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Ocelot kitten born at Franklin Park Zoo

The staff at Franklin Park Zoo is pleased to announce the birth of a female ocelot kitten.

The kitten, who was born on May 18, is the fifth offspring of Isidoro and P.J. She was bred as part of the Brazilian Ocelot Species Survival Plan. As an accredited member of the Association of Zoos and Aquariums, Zoo New England participates in Species Survival Plans for a number of species. SSPs are designed to maintain a genetically diverse and demographically stable captive population. 

The kitten had her first medical exam on June 22, and weighed 1.23 kilograms. She is not expected to be on exhibit for at least three weeks.

“The kitten is beginning to show her personality, expressing attitude like her mom, P.J.,” said Nikki Smith, Lead Keeper. “Though she is settled into her nest box with her mom for now, we expect her to be very active when she gets into her exhibit in the Tropical Forest.”

Ocelots are medium-sized cats found in the Western hemisphere. These animals, which grow 2 to 3 feet in length and weigh between 17 and 25 pounds, live mostly in grasslands and rainforests. They are secretive animals, which makes them difficult to spot in the wild. These nocturnal carnivores are great swimmers and climbers, and have a keen sense of sight and hearing. The primary threats to their survival in the wild are deforestation, habitat destruction and the fur trade. Ocelots have beautiful spotted fur noted for its irregularly shaped dark spots. Visit Franklin Park Zoo's Animal pages to learn more about the ocelot.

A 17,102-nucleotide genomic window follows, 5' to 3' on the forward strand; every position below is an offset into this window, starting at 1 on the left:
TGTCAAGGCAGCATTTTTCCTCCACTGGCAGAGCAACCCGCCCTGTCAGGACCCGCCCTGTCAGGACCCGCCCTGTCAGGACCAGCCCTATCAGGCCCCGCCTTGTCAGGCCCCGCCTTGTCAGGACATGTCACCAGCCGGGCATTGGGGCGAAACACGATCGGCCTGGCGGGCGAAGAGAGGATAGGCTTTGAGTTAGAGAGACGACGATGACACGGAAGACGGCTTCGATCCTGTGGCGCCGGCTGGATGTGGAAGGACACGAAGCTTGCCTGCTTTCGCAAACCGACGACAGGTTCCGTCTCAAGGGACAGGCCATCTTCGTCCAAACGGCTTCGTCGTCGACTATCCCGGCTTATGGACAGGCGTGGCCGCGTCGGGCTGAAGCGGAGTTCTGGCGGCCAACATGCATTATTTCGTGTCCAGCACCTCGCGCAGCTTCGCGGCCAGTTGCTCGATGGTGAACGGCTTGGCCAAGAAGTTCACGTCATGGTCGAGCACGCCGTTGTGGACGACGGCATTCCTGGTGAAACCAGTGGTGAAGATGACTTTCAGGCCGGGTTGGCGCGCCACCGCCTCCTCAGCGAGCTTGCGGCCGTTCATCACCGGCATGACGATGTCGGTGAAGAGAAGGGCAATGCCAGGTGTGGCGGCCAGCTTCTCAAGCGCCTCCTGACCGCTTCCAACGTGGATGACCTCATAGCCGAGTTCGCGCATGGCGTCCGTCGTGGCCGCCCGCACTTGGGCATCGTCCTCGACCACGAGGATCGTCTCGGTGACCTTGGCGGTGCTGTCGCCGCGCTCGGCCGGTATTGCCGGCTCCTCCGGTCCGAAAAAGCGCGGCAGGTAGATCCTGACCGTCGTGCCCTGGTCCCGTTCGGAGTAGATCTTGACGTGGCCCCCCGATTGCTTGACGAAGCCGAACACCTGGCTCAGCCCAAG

Zoo New England’s Franklin Park Zoo, which has exhibited Brazilian ocelots since 2003, is a member of the Brazilian Ocelot Consortium (BOC). The consortium was initiated in 2002 as a collaborative effort of the Brazilian Ocelot SSP and a Brazilian non-governmental conservation organization. Since its founding, the BOC has made great strides in achieving its primary conservation goals, which include gradually replacing the generic (mixed sub-species) ocelots within the captive population with Brazilian ocelots through a combination of natural breeding and assisted reproduction. In addition to captive management, the BOC has focused considerable resources on ocelot conservation field work in Brazil. 

Beginning this afternoon at 4:00p.m. EST, until Sunday, July 13 at 2:00p.m. EST, the public can post name suggestions for the new ocelot kitten on Franklin Park Zoo’s Facebook page. After Sunday’s final World Cup game, Zoo New England plans to host an online voting contest ending on Monday, July 14 at 2:00p.m. EST, and will ask the public to select the final name from a handful of Zoo New England’s favorite submissions.